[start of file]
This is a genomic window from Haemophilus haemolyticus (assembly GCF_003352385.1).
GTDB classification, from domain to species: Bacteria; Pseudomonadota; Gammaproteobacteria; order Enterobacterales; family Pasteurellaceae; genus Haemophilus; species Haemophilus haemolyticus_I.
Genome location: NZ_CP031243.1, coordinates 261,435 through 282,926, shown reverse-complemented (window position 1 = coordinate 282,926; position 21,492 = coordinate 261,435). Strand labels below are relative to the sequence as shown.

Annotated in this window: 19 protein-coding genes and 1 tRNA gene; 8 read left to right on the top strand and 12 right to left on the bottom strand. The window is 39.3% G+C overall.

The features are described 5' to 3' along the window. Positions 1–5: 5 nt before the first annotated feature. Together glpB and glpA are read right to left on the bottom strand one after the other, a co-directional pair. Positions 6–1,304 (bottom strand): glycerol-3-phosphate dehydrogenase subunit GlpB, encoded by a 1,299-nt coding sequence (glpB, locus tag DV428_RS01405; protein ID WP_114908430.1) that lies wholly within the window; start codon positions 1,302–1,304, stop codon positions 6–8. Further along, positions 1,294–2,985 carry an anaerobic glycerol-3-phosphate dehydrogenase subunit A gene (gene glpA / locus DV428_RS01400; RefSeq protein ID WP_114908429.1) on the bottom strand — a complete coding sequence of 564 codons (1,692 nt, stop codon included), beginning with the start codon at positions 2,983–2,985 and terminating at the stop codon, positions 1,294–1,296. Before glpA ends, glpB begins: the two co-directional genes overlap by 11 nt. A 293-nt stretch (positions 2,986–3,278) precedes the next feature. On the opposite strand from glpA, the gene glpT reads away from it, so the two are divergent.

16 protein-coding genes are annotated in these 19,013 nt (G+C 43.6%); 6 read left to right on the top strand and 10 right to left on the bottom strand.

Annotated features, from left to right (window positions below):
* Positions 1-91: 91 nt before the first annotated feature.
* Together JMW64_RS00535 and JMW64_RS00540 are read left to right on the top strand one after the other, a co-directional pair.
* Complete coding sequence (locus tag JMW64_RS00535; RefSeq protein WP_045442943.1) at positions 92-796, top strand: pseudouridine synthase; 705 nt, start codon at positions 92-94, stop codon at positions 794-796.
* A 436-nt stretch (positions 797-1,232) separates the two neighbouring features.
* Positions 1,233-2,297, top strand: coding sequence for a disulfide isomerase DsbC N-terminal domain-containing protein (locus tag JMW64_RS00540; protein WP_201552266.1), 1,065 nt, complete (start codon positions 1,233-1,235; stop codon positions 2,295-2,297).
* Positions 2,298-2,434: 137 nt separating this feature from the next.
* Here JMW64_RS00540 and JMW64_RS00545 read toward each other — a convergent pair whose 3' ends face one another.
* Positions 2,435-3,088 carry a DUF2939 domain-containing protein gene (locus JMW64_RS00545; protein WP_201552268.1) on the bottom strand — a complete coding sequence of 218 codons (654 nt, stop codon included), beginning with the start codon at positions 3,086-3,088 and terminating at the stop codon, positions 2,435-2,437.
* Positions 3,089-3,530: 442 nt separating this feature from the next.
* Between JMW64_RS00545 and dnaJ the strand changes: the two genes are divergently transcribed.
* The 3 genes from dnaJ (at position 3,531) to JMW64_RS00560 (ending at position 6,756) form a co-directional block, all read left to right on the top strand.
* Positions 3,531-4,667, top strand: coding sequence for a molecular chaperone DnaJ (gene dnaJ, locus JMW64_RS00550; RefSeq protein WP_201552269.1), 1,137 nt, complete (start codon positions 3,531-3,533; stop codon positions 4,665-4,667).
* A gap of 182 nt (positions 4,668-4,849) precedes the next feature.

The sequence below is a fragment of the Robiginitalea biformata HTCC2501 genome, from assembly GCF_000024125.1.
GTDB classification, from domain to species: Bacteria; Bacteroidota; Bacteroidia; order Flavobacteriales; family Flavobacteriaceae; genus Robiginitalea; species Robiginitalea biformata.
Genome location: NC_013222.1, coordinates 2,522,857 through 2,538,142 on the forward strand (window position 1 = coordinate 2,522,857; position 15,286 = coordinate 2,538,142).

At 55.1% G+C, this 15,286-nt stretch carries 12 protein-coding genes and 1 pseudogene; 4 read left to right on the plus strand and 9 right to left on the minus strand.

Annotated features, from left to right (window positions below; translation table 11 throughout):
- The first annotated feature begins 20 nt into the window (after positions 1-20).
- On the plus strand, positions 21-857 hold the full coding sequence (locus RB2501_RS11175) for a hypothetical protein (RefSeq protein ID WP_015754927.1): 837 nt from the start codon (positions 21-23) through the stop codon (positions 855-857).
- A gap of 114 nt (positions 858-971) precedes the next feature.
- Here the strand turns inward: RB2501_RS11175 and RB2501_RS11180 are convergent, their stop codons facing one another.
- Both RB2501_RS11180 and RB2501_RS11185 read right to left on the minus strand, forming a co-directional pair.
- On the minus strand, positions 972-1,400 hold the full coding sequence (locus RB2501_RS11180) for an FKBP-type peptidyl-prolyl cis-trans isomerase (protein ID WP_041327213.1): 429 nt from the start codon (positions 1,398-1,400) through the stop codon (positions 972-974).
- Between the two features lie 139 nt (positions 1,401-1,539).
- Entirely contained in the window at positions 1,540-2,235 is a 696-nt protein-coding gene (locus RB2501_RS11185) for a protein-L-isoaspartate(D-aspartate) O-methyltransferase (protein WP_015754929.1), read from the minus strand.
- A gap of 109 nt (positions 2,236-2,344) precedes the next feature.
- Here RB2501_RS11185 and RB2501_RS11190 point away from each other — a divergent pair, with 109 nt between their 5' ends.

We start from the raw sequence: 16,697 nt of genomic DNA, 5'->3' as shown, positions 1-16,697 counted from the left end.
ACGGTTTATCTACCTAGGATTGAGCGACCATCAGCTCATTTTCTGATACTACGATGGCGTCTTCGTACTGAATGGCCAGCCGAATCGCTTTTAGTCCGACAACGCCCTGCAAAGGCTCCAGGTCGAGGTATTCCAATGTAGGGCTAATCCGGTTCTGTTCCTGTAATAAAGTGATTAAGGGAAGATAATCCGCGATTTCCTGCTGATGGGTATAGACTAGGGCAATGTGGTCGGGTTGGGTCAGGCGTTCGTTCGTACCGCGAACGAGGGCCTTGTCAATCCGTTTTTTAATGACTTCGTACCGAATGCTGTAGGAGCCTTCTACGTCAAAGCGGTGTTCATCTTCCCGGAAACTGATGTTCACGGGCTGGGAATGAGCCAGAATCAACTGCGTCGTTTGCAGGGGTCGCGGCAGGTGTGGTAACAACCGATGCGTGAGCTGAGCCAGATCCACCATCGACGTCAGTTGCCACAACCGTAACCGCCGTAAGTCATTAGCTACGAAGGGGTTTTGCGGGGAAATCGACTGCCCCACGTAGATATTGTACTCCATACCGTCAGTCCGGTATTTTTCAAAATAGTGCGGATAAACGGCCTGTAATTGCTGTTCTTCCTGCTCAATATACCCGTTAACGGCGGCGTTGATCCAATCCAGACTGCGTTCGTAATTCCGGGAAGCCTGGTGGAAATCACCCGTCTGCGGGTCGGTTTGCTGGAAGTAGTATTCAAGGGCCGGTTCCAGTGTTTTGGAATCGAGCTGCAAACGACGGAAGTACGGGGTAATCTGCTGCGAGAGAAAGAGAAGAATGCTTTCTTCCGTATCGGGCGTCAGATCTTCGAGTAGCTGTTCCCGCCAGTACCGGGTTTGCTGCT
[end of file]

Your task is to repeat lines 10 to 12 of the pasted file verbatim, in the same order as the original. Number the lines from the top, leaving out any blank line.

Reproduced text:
* Complete coding sequence (locus tag JMW64_RS00535; RefSeq protein WP_045442943.1) at positions 92-796, top strand: pseudouridine synthase; 705 nt, start codon at positions 92-94, stop codon at positions 794-796.
* A 436-nt stretch (positions 797-1,232) separates the two neighbouring features.
* Positions 1,233-2,297, top strand: coding sequence for a disulfide isomerase DsbC N-terminal domain-containing protein (locus tag JMW64_RS00540; protein WP_201552266.1), 1,065 nt, complete (start codon positions 1,233-1,235; stop codon positions 2,295-2,297).